Writeup of the DjangoCon Europe 2019 talk »Logging Rethought 2: The Actions of Frank Taylor Jr.« by Markus Holtermann
Markus Holtermann: Markus Holtermann works as a back-end and infrastructure engineer at Crate.io. He has been a Django core contributor since early 2015. He is a member of the Django security team as well as an organizer and advisor for DjangoCon conferences. Markus has been a project lead at the German ubuntuusers.de community support platform where he discovered Python and Django in 2010.
The current state of logging
The current state of logging is … okay? It certainly works, but there is much to be improved. Logging currently probably looks like this:
import logging logger = logging.getLogger(__name__) logger.error('Component xxx failed due to a timeout')
This is produces a timestamped message, but it doesn't necessarily help you figure out later what exactly lead to this issue. There is context missing – local variables, local context, helping you catch configuration mistakes, bugs in code, affected users/connections/areas. Did other services have the same or similar problems? At the same time, just jamming ALL the information in there will make the log messages hard to read and understand.
Structure your data
Instead we should be adding structure to our logging. There is a library called
stuctlog that provides this.
import structlog logger = structlog.getLogger('structlog') logger.error( 'auth_provider_failed', provder_name=provider_name, provider_ip=provider_ip, timeout=timeout, )
You can now export those errors as JSON, and then load them anywhere, query them using the tools of your choice. You can visualize your errors now – because what you see is what you understand. It allows you to look for and find co-occurrences, and relationships between errors.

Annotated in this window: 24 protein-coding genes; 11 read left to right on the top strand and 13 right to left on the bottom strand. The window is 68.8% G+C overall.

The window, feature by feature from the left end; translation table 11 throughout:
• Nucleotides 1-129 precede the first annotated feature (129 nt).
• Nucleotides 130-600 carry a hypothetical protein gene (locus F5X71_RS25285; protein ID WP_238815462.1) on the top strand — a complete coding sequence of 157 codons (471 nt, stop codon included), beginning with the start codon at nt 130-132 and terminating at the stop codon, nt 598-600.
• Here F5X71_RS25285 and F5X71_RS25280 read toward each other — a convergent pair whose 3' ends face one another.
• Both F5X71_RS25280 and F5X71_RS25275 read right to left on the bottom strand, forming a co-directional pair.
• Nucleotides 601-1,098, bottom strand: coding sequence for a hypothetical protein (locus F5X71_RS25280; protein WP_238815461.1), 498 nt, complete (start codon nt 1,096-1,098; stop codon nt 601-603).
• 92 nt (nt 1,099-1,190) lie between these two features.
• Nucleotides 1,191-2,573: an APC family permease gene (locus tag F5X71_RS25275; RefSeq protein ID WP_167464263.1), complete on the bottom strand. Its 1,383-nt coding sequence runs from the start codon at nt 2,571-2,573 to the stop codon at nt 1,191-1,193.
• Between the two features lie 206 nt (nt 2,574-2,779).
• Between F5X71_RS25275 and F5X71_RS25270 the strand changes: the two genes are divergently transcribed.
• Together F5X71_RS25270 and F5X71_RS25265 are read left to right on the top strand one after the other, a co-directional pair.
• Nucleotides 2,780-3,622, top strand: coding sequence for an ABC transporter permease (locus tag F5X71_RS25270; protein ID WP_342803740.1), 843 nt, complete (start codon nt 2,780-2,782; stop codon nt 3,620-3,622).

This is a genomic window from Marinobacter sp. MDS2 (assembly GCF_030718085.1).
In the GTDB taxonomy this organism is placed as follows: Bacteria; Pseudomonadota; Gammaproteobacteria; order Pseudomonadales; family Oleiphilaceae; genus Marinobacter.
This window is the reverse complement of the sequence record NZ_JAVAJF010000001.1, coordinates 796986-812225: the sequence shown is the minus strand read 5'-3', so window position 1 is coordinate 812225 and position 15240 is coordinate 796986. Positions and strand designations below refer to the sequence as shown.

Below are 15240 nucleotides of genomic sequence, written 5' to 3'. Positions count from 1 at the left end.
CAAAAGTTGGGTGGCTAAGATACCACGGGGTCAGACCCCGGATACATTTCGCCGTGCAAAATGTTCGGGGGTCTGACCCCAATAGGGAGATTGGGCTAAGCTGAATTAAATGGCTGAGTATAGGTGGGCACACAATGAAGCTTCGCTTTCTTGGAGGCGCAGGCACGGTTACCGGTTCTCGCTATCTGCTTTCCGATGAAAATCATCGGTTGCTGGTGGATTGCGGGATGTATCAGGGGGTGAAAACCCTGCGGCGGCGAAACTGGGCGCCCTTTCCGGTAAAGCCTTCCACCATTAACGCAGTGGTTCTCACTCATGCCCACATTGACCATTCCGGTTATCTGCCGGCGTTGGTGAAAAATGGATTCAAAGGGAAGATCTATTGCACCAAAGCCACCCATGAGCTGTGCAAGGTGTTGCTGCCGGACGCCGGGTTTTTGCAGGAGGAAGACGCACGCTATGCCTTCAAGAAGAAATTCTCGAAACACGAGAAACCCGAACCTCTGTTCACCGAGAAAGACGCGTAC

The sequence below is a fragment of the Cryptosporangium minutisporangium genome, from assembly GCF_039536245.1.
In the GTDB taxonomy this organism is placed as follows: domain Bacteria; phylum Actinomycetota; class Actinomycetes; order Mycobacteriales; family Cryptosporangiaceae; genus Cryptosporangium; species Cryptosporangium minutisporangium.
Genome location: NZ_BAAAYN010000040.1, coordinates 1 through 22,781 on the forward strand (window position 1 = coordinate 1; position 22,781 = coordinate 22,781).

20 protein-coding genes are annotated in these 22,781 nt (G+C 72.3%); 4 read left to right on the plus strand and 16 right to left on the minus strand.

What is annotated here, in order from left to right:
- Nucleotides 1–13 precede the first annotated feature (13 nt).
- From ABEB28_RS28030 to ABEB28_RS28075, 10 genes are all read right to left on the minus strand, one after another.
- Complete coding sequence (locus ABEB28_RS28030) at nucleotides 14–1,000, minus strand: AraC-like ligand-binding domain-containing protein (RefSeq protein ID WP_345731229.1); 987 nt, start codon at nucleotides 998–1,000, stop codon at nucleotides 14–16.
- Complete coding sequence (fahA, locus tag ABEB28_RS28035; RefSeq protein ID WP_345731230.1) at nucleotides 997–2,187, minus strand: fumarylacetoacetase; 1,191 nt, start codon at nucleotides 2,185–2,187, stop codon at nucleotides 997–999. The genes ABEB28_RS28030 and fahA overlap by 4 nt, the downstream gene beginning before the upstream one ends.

Zooming out from per-server logging, let's consider a big microservice infrastructure. Reasoning about microservices is hard. Figuring out how errors and events relate to each other is even harder. Attaching an ID to an incoming request, and then keeping it for all related data.
import uuid, structlog logger = structlog.get_logger('structlog') def structlog_middleware(get_response): # Use as first middleware def _inner(request): request.trace_id = request.headers.get('x_trace_id') or str(uuid.uuid4) log = logger.new(trace_id=request.trace_id) return get_response(request) return _inner def structlog_user_middleware(get_response): # Use after authentication middleware def _inner(request): if request.user.is_authenticated: logger.bind(logger, user.id) return get_response(request) return _inner
Using middlewares like these allow you to trace events, both within a service and across services. (But be mindful what you log and where, both to protect your own data and secrets, but to )
Frank Taylor Jr
Frank William Abagnale Jr is the main character in "Catch me if you can", a conman movie, who nobody could trace. Don't let Frank William Abagnale Jr get away in your system – log smart, structured data to get more intelligence about your users and your servers. Check out the demo repo once it's public, which includes the code, a grafana dashboard, and lots of other helpful tools.